I’ll check tomorrow and Monday.No let’s leave it, this system wasn’t built up strongly like the rest, so the test needs to be low level nothing like bottle bac stress.
That your surface area is over done like normal (rocks and sand) and the setup spans out the thin veneer of bacteria right in the line of flow, it will carry fish life and fish feed and waste in the tank to some degree.
testing that without fish, non digitally, can be tricky.
no matter how far we dig, there’s no info on unassisted marine cycles so this is neat to see. That test looks nice for sure.
lets see if in 48 hours it can move or not. We aren’t out of the woods no matter what at that point, about half a million reef owners actively state api shows some green at all sample times.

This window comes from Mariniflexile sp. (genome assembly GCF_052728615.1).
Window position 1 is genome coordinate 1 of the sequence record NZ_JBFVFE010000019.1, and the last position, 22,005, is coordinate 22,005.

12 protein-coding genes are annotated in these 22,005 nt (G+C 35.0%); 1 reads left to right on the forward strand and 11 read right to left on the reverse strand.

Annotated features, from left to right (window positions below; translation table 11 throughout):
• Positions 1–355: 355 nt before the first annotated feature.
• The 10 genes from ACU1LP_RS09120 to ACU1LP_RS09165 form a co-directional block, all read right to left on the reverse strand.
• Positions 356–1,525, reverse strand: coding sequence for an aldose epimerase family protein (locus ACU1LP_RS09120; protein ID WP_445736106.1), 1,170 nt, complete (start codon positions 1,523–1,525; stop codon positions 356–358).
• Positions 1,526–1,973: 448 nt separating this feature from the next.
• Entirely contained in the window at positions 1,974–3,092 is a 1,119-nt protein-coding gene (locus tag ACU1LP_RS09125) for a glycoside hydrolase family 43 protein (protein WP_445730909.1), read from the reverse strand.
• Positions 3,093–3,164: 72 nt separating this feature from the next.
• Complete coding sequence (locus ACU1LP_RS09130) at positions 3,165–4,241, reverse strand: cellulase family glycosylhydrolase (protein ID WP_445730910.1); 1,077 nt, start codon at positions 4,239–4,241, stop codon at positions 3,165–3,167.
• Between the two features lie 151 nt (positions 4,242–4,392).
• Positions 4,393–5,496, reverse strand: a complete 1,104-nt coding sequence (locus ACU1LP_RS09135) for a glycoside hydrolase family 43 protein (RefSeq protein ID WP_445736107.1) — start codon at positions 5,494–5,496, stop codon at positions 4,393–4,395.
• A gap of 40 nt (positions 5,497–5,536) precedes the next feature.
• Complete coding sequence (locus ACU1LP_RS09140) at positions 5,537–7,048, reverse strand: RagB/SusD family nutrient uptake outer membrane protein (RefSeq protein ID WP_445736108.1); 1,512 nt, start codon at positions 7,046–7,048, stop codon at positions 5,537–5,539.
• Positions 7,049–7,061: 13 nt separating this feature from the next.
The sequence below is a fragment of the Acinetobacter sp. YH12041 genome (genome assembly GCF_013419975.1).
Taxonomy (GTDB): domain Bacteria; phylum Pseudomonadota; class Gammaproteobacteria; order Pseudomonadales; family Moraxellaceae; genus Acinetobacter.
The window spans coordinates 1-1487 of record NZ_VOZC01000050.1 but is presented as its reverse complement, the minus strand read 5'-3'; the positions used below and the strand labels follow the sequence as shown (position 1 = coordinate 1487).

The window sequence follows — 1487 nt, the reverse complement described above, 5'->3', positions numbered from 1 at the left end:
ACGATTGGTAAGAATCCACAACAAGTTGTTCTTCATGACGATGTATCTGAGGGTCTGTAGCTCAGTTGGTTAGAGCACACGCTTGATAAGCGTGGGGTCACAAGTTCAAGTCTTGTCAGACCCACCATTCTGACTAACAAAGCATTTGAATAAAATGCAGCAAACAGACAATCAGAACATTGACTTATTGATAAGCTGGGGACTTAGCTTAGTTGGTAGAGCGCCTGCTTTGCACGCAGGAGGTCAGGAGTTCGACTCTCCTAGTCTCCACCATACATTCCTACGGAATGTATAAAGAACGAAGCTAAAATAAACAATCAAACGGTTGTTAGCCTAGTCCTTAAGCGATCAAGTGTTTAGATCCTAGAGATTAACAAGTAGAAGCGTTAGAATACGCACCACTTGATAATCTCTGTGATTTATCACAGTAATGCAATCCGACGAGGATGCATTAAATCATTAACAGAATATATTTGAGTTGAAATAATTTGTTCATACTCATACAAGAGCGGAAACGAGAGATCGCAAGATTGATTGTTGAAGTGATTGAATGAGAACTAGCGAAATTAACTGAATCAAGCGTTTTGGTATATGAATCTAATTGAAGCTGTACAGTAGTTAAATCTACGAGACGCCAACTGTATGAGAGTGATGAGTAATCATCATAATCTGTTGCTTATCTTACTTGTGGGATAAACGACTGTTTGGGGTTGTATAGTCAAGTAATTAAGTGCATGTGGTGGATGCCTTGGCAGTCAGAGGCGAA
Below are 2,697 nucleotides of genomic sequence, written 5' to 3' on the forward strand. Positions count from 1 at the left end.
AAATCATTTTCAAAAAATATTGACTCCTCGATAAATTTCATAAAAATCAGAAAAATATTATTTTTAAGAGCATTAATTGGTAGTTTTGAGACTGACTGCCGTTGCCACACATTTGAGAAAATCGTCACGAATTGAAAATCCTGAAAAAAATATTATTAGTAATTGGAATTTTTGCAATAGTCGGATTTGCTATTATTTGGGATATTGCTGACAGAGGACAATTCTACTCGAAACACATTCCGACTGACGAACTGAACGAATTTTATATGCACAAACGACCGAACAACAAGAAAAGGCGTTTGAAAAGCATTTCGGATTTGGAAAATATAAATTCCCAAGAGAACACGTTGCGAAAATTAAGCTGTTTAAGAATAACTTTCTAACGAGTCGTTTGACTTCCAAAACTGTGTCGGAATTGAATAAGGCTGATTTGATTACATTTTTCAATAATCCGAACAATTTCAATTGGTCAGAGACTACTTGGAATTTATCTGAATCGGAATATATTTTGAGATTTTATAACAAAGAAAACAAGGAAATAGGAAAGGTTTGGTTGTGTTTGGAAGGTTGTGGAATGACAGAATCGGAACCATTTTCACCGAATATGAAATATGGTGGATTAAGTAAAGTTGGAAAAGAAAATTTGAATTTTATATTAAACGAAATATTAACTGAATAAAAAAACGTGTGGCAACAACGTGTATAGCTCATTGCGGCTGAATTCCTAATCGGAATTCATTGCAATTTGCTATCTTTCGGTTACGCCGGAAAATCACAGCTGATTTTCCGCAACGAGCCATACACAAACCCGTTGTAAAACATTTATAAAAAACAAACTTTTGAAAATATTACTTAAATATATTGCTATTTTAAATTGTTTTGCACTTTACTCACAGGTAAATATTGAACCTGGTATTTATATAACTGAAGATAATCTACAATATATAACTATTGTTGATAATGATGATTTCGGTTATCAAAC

its the over reporting of actual nitrification that seems to be at work, your specific color shown above is found in many running reefs on api it’s a very tricky ref sometimes. 48 hours is a good start.
At any time those kits showing light green in api posts can test ro water and get yellow, it’s the active nitrification that seems to be a recurring issue in reporting correctly. the blank runs are always yellow.
Unless a kit like Seachem or instrument like Seneye specifically states that it measures free ammonia, i.e., NH3, the kit measures total ammonia, NH3+NH4, and the result must be converted to NH3 by consulting a table.My fault it was a bad flag event thank you for checking though. He posted a reading I thought was after a dosing of ammonia and showed none. But his post-dose pic made the api respond exactly right, calibrated against known zero condition. Very precise so far
*do api kits require TAN conversion like Red Sea does or are they different types / total ammonia readers